Rosenblatt, Feiffer to talk creativity, learning with age



At the age of 85, Jules Feiffer is busy.

He’s writing children’s books, a Broadway production adapted from his first novel, The Man in the Ceiling, a revival of one of his old plays, and a sequel for a graphic novel that hasn’t even been released yet. 

He’s baffled by the idea of retirement, he said. What else would he do with his time? He doesn’t like golf.

Feiffer will speak at 10:45 a.m. today in the Amphitheater with Roger Rosenblatt as part of Week One’s morning lecture series, “Roger Rosenblatt and Friends.” The two have known one another for more than 25 years, and even though this was Feiffer’s second invitation to Chautauqua from Rosenblatt, it will be his first time on the grounds. Last-minute plane issues canceled his planned morning lecture with Rosenblatt two years ago.

What the Pulitzer Prize-winning cartoonist and writer said he’s discovered is that he’s gotten better with age. Feiffer wanted to be a realist or adventure strip cartoonist when he first started in his early 20s. Unfortunately, he couldn’t grasp the style and, after various attempts and failures, dubbed it a lost cause.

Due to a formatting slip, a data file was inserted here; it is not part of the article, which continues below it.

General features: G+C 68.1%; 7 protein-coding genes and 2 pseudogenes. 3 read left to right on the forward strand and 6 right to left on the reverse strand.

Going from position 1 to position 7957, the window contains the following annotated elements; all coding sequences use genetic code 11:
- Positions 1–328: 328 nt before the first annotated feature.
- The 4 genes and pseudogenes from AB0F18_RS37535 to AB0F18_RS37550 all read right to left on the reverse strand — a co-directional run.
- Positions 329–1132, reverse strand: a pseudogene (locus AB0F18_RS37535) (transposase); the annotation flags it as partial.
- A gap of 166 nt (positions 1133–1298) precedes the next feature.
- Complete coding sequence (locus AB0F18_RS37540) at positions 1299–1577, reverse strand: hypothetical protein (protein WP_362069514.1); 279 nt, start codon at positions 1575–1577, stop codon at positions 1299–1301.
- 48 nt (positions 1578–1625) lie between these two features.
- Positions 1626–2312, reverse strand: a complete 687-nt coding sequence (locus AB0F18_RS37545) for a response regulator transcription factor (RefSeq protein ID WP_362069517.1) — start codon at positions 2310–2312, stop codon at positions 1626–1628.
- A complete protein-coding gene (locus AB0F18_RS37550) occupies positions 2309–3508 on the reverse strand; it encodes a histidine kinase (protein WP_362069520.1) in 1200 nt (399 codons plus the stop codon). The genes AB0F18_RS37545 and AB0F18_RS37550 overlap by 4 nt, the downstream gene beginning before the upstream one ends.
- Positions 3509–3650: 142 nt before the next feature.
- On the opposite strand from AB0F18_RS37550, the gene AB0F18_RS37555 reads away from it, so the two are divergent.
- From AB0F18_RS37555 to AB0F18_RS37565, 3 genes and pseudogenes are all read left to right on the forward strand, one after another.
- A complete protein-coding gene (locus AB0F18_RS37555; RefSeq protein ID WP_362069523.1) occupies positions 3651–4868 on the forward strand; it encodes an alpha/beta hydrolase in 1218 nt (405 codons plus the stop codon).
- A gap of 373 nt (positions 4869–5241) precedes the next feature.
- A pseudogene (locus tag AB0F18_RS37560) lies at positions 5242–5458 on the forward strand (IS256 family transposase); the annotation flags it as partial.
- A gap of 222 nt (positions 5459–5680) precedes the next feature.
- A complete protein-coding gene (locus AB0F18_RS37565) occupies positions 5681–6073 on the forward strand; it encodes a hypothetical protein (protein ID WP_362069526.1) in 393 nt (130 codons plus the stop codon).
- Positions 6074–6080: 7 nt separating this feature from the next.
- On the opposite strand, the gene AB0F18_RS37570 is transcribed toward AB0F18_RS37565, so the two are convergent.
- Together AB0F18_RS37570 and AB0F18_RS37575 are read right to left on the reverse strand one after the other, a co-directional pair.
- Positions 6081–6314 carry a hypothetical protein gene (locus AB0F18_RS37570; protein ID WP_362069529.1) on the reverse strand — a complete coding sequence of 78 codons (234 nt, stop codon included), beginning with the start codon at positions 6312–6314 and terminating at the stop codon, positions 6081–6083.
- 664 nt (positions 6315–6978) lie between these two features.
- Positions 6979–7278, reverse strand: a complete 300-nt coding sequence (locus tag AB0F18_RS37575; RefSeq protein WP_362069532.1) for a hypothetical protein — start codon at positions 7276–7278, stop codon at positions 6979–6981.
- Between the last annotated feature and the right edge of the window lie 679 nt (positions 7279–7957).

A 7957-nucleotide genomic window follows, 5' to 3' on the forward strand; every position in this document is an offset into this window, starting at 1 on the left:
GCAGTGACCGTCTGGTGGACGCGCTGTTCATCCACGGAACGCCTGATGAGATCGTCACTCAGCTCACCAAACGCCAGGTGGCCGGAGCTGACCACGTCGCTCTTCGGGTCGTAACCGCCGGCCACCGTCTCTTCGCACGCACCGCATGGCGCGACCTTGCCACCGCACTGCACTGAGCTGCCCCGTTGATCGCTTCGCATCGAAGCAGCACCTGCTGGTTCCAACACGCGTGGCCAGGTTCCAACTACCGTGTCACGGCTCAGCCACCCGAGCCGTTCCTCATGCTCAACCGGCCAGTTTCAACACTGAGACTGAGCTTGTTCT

More than 60 years later, Feiffer got the idea to write Kill My Mother, the graphic novel that will be released in August.

This “glorified comic book” allowed him to use all of his skills as a cartoonist, playwright and screenwriter, he said. It also allowed him to make another attempt working in the form he previously couldn’t master. Although he originally wanted someone else to illustrate the novel, friends convinced him to do it himself.

“They wanted me to draw it, and reluctantly and in a terrified state I embarked on it,” Feiffer said. “And with every one of the 150 pages — which took about two years to do — I thought I was going to screw it up.”

Feiffer had always thought of himself as a late developer, though, and it appeared he had picked up a few skills over the years even he didn’t know about.

“It turned out that, without paying attention, I had picked up a craft that I didn’t have in the intervening 60 or 70 years. I was better at it at 80 than I was at 20,” he said.

Kill My Mother is at the top of Feiffer’s mind, and will likely be one of the topics discussed at the lecture. Rosenblatt also hopes to talk about Feiffer’s artist process.

“I am always delighted when I can get him to talk about the process of art,” Rosenblatt said. “The way he draws, the way he decides to draw somebody thinking about something. No one has ever done that as well as Jules. And if I can get him to talk about that at Chautauqua, I think everyone is in for a treat.”